In the fall of 1978, a big event happened in my life: the progressive rock band Styx released its eighth album, Pieces of Eight. I'd become a Styx fan the year before when I went to my first rock concert and became a devotee. Pieces of Eight was about the first time I'd experienced a new release by the band I had been following, and I regarded buying and hearing the album as a ritual of initiation.
The really great days that fall where ones where I'd come home from school to an empty house and so could blast the album as loud as I pleased. I particularly loved one track, "Blue Collar Man." Singer/songwriter/guitarist Tommy Shaw depicted an unemployed worker declaring his determination to overcome adversity:
I'll take the long nights, impossible odds
Keeping my eye to the keyhole
If it takes all that to be just who I am
Well I'm gonna be a blue collar man
It was the closest I've come to perfect sublimity. Class consciousness, thick rhythm guitar, hot guitar solo: what more could anyone want?
Little did I know that Lester Bangs, a rock critic I later much admired, would write of Pieces of Eight in Rolling Stone that "What's really interesting is not that such narcissistic slop should get recorded, but what must be going on in the minds of the people who support it in such amazing numbers." (The album went triple platinum.) I was not yet paying attention to people like Elvis Costello and Bruce Springsteen, who would open large windows into what rock music could really be. Nor had I acquired the three academic degrees which would furnish the means by which I absorbed truly towering works of art that would enrich my life and provide me with a living.
But here's the thing: no work of art, no aesthetic experience, has ever provided me with more satisfaction than "Blue Collar Man" did. That magic is inevitably gone; I watched a latter-day configuration of Styx perform the song on YouTube this morning and my reaction was closer to Lester Bangs than my 15 year-old self (though I do think the late Bangs's condescension toward Styx finally outstrips that of Tommy Shaw toward the blue collar workers he sentimentalized). But I was impressed by how well he was still singing thirty years later, and could not help but still feel a frisson of pleasure in hearing that old riff.
I was reminded of Styx, Pieces of Eight, and "Blue Collar Man" when I went to see Rock of Ages, Broadway-musical turned film at my local multiplex this weekend. I went less for the music -- critically benighted heavy metal of the eighties -- than its strong cast of veterans, which included Paul Giamatti, Catherine Zeta-Jones, Alec Baldwin, Russell Brand, and Tom Cruise. They were all fun to watch, particularly Cruise, who performed a fascinating near parody of himself that suggested a keen intelligence behind his portrayal of a lurching rock god named Stacee Jaxx. I was also impressed by the performances of newcomers Julianne Hough, Malin Akerman, and Drew Boley.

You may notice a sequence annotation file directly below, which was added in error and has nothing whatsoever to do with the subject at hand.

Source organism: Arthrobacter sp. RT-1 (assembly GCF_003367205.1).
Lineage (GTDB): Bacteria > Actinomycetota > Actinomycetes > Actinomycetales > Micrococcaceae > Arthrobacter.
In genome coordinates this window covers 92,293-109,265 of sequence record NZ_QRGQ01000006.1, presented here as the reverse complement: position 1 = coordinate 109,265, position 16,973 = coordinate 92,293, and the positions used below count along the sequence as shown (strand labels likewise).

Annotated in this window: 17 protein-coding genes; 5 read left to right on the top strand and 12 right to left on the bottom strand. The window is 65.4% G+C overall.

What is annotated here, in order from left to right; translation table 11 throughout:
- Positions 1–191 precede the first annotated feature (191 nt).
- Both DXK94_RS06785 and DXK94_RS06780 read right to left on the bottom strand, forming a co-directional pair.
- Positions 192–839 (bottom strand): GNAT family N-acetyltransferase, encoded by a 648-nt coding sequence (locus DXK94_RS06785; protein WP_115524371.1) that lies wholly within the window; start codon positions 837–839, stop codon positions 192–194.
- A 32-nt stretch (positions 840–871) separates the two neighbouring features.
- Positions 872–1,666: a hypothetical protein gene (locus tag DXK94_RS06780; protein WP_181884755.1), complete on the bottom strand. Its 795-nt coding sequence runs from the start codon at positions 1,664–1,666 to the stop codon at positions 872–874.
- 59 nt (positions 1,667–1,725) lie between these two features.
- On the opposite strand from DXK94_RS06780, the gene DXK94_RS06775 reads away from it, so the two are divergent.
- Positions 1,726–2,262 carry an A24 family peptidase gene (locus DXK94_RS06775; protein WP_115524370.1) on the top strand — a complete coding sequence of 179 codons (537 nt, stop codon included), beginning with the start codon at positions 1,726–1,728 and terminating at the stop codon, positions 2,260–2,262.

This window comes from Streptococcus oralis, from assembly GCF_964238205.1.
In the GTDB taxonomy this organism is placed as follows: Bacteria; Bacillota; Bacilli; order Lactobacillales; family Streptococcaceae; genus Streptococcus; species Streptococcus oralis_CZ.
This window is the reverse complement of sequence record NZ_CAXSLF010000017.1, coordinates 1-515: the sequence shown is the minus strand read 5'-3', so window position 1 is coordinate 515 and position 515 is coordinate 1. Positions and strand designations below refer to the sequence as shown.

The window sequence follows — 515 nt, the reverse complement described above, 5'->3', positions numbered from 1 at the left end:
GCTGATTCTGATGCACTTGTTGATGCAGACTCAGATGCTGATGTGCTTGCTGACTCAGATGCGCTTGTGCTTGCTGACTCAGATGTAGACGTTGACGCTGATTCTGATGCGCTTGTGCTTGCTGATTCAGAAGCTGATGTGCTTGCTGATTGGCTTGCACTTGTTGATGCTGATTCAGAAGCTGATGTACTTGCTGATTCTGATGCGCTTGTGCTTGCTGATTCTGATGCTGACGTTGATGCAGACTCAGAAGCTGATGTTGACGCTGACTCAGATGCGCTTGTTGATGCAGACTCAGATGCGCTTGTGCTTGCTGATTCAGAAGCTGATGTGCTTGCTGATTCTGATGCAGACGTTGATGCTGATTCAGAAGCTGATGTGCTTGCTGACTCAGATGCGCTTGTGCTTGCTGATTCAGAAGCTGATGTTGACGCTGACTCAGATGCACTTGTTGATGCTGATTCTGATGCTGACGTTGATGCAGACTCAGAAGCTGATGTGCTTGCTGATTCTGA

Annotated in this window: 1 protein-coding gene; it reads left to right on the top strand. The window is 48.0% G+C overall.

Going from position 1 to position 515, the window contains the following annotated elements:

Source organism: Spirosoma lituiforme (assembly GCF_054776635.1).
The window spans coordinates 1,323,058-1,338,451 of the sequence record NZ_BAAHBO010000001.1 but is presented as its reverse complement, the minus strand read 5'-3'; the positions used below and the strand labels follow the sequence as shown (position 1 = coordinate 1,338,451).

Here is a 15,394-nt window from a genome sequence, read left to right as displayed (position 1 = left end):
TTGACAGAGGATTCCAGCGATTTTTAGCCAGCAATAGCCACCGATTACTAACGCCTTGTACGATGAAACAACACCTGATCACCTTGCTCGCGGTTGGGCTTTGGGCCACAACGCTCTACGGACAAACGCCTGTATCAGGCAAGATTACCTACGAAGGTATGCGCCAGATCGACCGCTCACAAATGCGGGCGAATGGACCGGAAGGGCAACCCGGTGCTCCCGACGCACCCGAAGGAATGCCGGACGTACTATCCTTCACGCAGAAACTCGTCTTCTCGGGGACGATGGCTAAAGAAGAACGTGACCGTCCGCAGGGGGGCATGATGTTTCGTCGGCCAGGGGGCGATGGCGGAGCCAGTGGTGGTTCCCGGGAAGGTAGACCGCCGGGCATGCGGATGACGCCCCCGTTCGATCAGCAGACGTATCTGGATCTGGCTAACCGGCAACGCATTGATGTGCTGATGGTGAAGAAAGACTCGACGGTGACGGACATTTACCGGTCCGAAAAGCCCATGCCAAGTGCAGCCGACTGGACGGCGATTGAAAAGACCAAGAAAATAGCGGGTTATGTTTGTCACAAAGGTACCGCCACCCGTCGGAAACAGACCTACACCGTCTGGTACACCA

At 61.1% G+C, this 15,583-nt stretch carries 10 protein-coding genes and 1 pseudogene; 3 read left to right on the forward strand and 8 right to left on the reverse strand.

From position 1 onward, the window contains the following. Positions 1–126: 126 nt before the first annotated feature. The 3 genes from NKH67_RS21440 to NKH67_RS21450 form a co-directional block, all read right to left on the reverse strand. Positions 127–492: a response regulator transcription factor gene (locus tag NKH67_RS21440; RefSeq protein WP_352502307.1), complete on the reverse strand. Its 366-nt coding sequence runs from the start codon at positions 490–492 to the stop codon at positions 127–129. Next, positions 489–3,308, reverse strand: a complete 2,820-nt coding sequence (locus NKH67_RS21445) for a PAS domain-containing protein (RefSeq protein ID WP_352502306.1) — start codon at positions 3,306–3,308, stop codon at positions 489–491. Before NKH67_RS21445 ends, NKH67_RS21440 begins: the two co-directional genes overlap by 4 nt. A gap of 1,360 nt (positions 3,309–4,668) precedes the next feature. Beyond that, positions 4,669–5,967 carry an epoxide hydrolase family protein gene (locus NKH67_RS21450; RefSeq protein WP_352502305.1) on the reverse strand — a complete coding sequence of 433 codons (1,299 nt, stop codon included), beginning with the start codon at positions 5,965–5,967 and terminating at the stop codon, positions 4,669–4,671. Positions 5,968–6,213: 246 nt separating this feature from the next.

What also struck me -- what the musical taught me -- is how many great melodies animated the otherwise macho-encrusted songs of bands like Foreigner, Journey, and Poison. (Doesn't hurt to have Mary K. Blige reinterpret Pat Benetar's "Shadows of the Night" and Journey's "Anyway You Want It," or to have clever medleys that splice together Foreigner's "Jukebox Hero" with Joan Jett's always refreshingly unpretentious "I Love Rock & Roll.") By any rational standard, the story is hopelessly hackneyed -- boy meets girl/boy loses girl/boy gets girl, against a backdrop of prudish harridans trying to prevent any fun. On the other hand, having Brand and Baldwin declare their love for each other amid a hilarious deconstruction of REO Speedwagon's "I Can't Fight This Feeling" was worth the price of admission alone.
To at least some extent, the relative low regard of this music is a function of the people who embraced it: young, white, non-impoverished men (and a few women) have never been much admired by the literati, musical or otherwise. The fact that much of this literati is itself comprised of older, white non-impoverished men is not incidental. I don't particularly want to invert a hierarchy here or valorize a subculture with some obvious limitations. But a sense of fairness, to myself and others, compels me to pay tribute to these would-be Caesars. Rock on, boys. As is so often the case, if you listen hard enough you can hear the love in other hearts.